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Juntos Chemistry Overnight Camp group picture.

Youth explore, investigate and discover at fun-filled annual Juntos Chemistry Camp

By Hannah Ashton

On a sunny June afternoon, 20 high school students from across Oregon stood in a college chemistry laboratory watching a balloon. Their eyes widened as it began to shrink and turn into a wrinkled but rigid ball of rubber. No magic was involved — just liquid nitrogen.

The students were a part of the Juntos Chemistry Overnight Camp (JCOC), an annual event designed to introduce Latino high school students to STEM, particularly chemistry, while providing a sampling of college life at Oregon State University.

“Chemistry is a central science that impacts everyday lives. Everything that we eat, touch, see or hear, there is some chemistry involved,” said co-organizer Professor Chong Fang, a leading chemist in implementing femtosecond laser spectroscopy. “The high school students get an authentic taste of why we love the subject through the two-day JCOC event that is action-packed, engaging, informative and fun.”

The fifth annual camp brought students from seven different counties across Oregon, including Deschutes, Jefferson, Polk, Yamhill, Multnomah, Marion and Lincoln. This year’s camp was jointly funded by OSU Open Campus in addition to a National Science Foundation grant.

Campers stayed in Tebeau Hall, a residence building dedicated to the first African American male to earn a degree at Oregon State. After settling into their rooms and then heading to Linus Pauling Science Center (LPSC) auditorium, campers listened to Fang and Department of Chemistry Head Wei Kong, who shared their own experiences in STEM.

Throughout the two days, students participated in a sample introductory general chemistry lab investigating the colors of Gatorade corresponding to different flavors. They met University Distinguished Professor Mas Subramanian, the Oregon State chemist who discovered YInMn Blue, the first blue pigment in over two centuries, now a Crayola crayon called “Bluetiful”. Students also visited Fang’s ultrafast spectroscopy lab for molecular “movies” in LPSC and performed a second chemistry lab analyzing the “hardness” of drinking water. New this year, undergraduate researcher Citlali Nieves Lira in chemist Marilyn Mackiewicz’s research lab gave a presentation on “How to Pay for College” that was well received by the campers.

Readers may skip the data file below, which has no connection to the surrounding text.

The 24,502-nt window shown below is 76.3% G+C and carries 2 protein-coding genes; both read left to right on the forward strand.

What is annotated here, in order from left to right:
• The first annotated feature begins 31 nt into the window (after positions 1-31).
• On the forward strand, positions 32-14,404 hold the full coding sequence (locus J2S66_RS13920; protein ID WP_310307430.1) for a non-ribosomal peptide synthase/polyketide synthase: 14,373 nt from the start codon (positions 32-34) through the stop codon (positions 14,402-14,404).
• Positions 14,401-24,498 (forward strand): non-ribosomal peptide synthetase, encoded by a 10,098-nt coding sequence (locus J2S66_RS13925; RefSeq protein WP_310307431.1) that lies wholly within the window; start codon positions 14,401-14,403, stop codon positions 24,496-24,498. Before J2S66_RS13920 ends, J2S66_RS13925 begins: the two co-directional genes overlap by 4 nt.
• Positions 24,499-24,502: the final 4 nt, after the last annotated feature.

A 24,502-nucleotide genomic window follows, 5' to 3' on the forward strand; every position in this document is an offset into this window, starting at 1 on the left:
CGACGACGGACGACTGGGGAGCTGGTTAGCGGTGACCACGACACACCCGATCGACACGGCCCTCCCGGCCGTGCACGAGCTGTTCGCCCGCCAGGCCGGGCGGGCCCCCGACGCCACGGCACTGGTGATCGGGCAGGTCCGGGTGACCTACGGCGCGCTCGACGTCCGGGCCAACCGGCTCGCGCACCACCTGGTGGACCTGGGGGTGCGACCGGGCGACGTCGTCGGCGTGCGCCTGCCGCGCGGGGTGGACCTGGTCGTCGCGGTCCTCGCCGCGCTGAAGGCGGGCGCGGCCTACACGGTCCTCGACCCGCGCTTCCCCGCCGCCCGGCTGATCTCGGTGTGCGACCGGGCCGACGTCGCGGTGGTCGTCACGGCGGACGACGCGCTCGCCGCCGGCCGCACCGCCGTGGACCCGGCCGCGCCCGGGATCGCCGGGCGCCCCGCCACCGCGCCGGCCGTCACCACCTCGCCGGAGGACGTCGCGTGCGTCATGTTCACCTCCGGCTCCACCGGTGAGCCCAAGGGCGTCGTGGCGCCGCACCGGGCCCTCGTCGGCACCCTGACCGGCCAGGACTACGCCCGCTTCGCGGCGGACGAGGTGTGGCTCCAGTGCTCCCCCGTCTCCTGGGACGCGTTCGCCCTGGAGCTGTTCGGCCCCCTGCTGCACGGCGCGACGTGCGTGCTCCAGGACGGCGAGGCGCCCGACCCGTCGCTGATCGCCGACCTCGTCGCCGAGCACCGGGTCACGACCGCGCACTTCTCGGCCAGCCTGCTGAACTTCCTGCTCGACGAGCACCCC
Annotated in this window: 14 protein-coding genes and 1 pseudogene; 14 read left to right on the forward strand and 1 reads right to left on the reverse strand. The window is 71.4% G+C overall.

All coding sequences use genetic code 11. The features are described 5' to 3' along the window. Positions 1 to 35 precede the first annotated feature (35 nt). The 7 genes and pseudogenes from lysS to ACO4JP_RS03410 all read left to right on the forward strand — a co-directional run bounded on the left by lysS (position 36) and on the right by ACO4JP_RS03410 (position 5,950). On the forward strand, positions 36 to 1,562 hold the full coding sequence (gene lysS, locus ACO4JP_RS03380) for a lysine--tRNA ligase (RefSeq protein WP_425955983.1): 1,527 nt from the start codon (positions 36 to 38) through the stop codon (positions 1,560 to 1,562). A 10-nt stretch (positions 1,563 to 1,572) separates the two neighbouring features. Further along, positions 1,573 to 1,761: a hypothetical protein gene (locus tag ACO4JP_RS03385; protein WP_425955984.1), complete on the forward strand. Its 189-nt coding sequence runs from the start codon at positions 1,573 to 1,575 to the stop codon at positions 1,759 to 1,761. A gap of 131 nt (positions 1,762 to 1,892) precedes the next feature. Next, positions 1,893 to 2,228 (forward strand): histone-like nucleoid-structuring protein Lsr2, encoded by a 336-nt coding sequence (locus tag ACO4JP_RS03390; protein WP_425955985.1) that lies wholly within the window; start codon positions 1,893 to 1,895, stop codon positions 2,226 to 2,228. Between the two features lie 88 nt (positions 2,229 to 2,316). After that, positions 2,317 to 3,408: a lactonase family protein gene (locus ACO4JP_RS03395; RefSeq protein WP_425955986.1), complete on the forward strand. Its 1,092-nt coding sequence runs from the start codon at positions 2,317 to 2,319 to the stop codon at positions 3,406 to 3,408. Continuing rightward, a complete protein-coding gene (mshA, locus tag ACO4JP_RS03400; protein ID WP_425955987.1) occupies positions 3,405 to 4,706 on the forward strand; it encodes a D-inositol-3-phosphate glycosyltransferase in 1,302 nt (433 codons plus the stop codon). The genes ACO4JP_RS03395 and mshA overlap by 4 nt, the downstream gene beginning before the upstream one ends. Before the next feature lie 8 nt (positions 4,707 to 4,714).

“This gives me more motivation to try harder in school,” one camper said.

High school students making homemade ice cream.
High school students using liquid nitrogen to create homemade ice cream during the fifth annual Juntos Chemistry Overnight Camp. 

A yearly favorite, day one of camp finished with a science-themed Jeopardy competition involving the shrinking balloon and Elephant toothpaste, a seemingly “explosive” reaction of a foamy substance created by the catalytic decomposition of hydrogen peroxide.

Before Saturday dinner on campus, an afternoon dessert also involved a little science, using more liquid nitrogen to create homemade ice cream.

“I love co-hosting this camp because students from various parts of Oregon with varying degrees of interest in post-secondary education and STEM get a sneak peek of what it’s like to be a college student,” said Jose Garcia, Open Campus and Juntos program coordinator. “Students come with pre-conceived notions of what residence halls, classrooms, recreation facilities and laboratories might be like and experience such spaces around campus for themselves. They can, more realistically, imagine themselves in those environments in the future.”

In addition to Fang and Garcia, campers were accompanied by Chemistry graduate students Taylor Krueger (lead chaperone), Jay Solaris, Seth Johnson and Logan Lancaster, all part of the Fang Research Group.

The high schoolers described their camp experiences as “interesting,” “fun” and “family feeling.” Many decided they would apply to Oregon State in the future.

Juntos Chemistry Overnight Camp group picture.
Juntos Chemistry Camp campers and chaperones smiling after an engaging general chemistry lab at LPSC measuring the hardness of water.